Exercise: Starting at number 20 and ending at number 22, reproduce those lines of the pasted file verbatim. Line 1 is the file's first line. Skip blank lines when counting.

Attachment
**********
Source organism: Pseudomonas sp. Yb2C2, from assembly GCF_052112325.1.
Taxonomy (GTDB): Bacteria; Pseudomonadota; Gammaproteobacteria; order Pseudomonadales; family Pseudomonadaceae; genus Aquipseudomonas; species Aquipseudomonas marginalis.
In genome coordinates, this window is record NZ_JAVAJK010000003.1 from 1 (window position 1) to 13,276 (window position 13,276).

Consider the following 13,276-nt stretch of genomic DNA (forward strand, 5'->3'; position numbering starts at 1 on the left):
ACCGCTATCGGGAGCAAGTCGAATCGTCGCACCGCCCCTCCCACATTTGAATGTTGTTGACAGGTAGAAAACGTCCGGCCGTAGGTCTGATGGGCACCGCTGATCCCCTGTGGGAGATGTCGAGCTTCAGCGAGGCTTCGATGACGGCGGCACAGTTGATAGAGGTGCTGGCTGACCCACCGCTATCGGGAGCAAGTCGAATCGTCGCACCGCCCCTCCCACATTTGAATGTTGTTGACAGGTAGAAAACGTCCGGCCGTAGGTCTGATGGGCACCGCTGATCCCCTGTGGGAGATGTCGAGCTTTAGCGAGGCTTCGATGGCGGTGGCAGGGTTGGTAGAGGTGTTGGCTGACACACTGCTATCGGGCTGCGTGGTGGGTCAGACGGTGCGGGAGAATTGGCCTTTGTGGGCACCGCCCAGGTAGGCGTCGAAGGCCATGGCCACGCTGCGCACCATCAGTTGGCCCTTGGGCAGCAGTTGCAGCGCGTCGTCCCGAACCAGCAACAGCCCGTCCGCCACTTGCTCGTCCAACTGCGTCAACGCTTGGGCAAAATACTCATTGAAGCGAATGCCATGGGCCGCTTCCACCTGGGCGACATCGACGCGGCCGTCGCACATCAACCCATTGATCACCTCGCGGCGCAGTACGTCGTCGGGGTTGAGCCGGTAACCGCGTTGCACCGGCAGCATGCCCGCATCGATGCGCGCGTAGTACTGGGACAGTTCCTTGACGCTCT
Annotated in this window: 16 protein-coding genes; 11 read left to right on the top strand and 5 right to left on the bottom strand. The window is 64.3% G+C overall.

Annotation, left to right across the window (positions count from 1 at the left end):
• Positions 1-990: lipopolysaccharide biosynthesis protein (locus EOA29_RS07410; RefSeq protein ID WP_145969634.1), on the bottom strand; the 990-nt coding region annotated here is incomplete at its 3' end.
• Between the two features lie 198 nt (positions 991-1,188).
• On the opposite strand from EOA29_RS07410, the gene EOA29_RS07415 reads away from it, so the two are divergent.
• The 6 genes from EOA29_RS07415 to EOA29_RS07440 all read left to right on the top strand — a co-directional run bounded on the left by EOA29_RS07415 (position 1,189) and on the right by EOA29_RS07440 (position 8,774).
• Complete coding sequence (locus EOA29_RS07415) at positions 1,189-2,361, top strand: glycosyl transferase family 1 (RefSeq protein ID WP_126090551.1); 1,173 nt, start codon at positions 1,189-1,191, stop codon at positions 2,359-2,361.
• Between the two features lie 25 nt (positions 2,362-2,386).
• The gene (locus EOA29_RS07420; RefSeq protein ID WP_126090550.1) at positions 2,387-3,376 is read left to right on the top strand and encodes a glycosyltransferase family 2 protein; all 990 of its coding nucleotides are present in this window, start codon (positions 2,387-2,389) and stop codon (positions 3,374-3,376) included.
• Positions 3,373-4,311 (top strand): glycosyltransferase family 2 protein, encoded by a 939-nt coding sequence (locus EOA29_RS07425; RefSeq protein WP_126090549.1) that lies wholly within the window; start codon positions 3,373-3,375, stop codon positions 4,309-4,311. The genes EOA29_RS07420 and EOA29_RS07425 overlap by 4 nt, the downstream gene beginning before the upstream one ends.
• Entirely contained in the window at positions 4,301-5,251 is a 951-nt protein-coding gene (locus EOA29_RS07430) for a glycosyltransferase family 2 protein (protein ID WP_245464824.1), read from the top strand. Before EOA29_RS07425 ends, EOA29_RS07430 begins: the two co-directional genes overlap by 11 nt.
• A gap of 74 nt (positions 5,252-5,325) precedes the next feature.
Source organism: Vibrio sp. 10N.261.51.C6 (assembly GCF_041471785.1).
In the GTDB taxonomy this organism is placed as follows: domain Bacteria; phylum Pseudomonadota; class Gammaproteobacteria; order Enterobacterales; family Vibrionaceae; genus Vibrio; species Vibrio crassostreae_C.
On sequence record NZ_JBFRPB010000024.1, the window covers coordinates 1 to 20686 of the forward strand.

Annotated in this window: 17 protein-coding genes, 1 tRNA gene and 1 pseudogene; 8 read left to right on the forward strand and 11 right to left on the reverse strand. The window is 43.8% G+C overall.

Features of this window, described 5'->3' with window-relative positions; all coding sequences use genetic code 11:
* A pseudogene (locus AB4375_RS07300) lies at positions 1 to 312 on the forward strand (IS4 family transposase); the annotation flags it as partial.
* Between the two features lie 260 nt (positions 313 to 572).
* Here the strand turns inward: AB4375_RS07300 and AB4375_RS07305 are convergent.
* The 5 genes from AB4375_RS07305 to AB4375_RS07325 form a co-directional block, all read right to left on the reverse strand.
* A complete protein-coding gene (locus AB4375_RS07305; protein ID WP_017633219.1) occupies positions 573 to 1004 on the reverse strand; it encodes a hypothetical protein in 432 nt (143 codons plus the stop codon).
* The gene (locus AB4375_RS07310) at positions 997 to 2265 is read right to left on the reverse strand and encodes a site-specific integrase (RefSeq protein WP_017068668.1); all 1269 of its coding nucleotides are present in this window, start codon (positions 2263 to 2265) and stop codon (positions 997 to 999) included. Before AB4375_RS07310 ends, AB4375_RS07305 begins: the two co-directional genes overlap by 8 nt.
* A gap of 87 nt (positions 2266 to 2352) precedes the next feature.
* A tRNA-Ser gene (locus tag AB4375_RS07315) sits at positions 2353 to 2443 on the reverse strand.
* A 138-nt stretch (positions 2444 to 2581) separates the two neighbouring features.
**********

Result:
On sequence record NZ_JBFRPB010000024.1, the window covers coordinates 1 to 20686 of the forward strand.

Annotated in this window: 17 protein-coding genes, 1 tRNA gene and 1 pseudogene; 8 read left to right on the forward strand and 11 right to left on the reverse strand. The window is 43.8% G+C overall.

Features of this window, described 5'->3' with window-relative positions; all coding sequences use genetic code 11: